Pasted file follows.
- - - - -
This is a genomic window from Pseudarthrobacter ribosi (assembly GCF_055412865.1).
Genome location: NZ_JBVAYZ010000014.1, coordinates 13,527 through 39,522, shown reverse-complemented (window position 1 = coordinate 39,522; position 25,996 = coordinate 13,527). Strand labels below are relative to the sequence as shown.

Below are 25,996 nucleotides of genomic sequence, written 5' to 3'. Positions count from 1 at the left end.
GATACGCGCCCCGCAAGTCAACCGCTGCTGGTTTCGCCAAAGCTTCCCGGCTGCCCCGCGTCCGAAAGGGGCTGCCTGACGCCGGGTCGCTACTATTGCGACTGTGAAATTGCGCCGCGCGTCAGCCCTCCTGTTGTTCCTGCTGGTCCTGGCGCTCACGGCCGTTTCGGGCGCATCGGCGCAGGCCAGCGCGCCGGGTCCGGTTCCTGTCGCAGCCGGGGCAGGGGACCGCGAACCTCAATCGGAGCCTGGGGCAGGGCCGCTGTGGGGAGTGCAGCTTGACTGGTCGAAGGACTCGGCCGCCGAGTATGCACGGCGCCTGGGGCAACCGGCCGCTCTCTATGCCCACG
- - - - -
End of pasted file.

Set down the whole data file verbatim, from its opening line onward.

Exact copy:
This is a genomic window from Pseudarthrobacter ribosi (assembly GCF_055412865.1).
Genome location: NZ_JBVAYZ010000014.1, coordinates 13,527 through 39,522, shown reverse-complemented (window position 1 = coordinate 39,522; position 25,996 = coordinate 13,527). Strand labels below are relative to the sequence as shown.

Below are 25,996 nucleotides of genomic sequence, written 5' to 3'. Positions count from 1 at the left end.
GATACGCGCCCCGCAAGTCAACCGCTGCTGGTTTCGCCAAAGCTTCCCGGCTGCCCCGCGTCCGAAAGGGGCTGCCTGACGCCGGGTCGCTACTATTGCGACTGTGAAATTGCGCCGCGCGTCAGCCCTCCTGTTGTTCCTGCTGGTCCTGGCGCTCACGGCCGTTTCGGGCGCATCGGCGCAGGCCAGCGCGCCGGGTCCGGTTCCTGTCGCAGCCGGGGCAGGGGACCGCGAACCTCAATCGGAGCCTGGGGCAGGGCCGCTGTGGGGAGTGCAGCTTGACTGGTCGAAGGACTCGGCCGCCGAGTATGCACGGCGCCTGGGGCAACCGGCCGCTCTCTATGCCCACG